I imagine that the equipment distributed to the People’s Republic troops will be even worse.

Sure. These troops are worse equipped than the regular troops of the Russian army. The Ukrainian side has the advantage of having a lot of international aid from the West. So, they have tourniquets and basic elements coming from the United States. For example, the unit I was assigned to had a high level of first aid, they had some medics and we trained their soldiers to learn. They have the knowledge and the equipment, that’s a very high level compared to the Russians.

Have you had to treat wounded Russian prisoners?

No, because in my area of the front there are the Ukrainian positions, two kilometres of no man’s land and then the Russian positions. Ninety-nine per cent of the fighting is artillery exchanges.

How is the morale of the Ukrainian soldiers?

They are highly motivated, their morale is very high and they believe in victory. A few weeks ago a poll was published, 90% of Ukrainians do not want the war to end until Ukraine regains all its territory. On the Russian side there are no volunteers, there is a serious problem to find volunteers, however, on the Ukrainian side there is not enough armament and equipment to give to the volunteers. Therefore, many volunteers who do not manage to be enlisted come to the front to serve “illegally” and sometimes die for their country anonymously. For example, a quarter of the men in my assigned unit had no contract and were there to help their friends and were waiting to be officially recruited.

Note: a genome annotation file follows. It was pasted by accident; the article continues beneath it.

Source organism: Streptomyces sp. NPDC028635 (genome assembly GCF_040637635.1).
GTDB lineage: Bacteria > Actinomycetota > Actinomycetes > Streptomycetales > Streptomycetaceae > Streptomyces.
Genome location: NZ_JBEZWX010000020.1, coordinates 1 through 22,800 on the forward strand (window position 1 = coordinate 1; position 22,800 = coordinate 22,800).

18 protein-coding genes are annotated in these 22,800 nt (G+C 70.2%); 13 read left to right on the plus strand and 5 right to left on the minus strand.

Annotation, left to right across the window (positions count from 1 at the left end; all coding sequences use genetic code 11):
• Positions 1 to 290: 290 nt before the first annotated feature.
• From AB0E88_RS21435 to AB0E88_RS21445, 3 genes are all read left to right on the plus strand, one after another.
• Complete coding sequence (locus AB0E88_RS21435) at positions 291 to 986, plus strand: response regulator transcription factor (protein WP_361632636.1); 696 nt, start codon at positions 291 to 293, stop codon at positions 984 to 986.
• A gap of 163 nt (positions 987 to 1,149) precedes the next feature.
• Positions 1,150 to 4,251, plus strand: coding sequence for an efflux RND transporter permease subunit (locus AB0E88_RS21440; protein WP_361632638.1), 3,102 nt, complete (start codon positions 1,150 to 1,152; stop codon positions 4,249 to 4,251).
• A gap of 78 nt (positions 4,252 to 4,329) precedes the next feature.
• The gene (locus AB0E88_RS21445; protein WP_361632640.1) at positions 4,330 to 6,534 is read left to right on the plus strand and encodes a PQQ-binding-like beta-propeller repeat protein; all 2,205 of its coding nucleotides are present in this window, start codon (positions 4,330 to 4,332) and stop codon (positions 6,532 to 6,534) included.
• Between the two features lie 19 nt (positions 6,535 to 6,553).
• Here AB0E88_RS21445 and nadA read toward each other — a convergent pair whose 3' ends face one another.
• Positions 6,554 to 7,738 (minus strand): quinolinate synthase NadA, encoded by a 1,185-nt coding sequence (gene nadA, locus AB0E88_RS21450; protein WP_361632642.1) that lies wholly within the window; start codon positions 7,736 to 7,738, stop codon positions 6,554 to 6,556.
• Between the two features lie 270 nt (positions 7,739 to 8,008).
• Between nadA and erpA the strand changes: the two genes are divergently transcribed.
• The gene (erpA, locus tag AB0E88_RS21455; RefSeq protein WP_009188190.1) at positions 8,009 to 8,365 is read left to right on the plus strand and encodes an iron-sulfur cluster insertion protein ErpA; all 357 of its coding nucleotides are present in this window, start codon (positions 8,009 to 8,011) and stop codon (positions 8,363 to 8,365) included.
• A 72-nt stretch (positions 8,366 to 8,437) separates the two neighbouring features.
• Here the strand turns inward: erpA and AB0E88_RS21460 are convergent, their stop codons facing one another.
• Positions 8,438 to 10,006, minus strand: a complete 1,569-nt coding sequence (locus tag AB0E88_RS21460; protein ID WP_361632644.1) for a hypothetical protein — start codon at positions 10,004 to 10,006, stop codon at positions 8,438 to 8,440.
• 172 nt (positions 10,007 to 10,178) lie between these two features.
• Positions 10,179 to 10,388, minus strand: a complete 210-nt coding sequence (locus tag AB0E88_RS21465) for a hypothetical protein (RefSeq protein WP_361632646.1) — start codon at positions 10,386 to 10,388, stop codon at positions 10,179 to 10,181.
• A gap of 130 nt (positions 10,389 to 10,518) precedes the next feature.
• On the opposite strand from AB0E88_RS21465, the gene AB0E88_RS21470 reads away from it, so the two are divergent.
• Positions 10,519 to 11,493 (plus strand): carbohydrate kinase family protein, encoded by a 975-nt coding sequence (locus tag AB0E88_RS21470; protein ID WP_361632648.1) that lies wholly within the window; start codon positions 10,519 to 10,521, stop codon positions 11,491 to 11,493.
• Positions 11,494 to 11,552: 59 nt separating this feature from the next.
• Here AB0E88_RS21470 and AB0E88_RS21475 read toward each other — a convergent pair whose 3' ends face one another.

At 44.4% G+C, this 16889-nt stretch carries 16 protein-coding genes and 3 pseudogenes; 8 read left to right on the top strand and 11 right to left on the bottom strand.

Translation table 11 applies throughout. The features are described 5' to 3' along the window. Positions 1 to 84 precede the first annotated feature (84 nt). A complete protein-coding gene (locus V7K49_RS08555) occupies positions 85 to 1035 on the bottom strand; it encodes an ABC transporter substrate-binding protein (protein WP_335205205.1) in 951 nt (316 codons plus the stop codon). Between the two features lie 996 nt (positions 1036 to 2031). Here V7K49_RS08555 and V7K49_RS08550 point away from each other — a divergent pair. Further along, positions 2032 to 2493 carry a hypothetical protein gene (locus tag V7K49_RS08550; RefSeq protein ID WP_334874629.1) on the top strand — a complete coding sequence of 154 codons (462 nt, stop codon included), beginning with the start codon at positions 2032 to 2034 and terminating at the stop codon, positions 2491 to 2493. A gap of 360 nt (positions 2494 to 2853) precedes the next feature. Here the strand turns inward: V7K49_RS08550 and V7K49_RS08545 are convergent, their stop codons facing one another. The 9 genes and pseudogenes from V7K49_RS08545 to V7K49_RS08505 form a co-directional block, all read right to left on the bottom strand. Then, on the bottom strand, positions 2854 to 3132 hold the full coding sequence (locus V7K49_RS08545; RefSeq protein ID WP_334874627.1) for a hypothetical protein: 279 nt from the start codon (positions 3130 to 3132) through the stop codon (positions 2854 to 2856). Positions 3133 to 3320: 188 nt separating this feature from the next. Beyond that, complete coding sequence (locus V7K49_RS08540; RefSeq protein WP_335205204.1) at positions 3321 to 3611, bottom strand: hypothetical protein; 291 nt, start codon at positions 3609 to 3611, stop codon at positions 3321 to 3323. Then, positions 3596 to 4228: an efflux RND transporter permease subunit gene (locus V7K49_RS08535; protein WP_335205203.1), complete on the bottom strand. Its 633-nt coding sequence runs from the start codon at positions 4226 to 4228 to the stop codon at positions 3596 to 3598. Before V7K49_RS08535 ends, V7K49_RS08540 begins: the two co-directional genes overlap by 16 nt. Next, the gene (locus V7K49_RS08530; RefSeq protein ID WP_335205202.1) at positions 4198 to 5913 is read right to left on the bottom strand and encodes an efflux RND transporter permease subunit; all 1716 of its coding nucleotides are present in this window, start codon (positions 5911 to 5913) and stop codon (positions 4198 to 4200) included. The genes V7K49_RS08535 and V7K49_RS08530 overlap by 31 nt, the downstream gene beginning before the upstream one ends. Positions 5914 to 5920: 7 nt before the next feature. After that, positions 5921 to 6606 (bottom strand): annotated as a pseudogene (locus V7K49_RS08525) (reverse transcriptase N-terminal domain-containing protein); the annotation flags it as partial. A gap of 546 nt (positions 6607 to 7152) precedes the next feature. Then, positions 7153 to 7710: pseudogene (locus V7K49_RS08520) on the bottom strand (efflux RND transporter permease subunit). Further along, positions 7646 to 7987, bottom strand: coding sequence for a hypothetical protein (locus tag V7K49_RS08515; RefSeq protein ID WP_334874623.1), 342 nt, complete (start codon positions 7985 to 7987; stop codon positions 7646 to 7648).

Was the medical team you served in made up of foreigners or was it Ukrainian?

The founder of my team is Damian Duda, a Polish paramedic with previous experience in Iraq and Syria. The rest were Polish and we had an American.

Have you encountered foreign fighters?

Yes, foreigners who want to fight in Ukraine have enlisted in special operations units, intelligence and the army. They are grouped into platoons and companies and integrated into larger units. There are many foreign volunteers and not all of them can get a contract because they do not have military experience. Some are accepted and receive training, but others do not have enough contacts.

What about Belarusian and Russian volunteers?

The Belarusians serve in two units, the Kastos Kalionuski battalion, which is very well known propagandistically, and the Pahonia battalion, which is a special operations unit. For me it is natural that Belarusians want to fight the Russians, and they form their own units because at some point in the future they will try to liberate their country. Belarus right now is a prison state where everyone has to obey like in Orwell’s dystopia, 1984. A book that a month ago was banned in Belarus.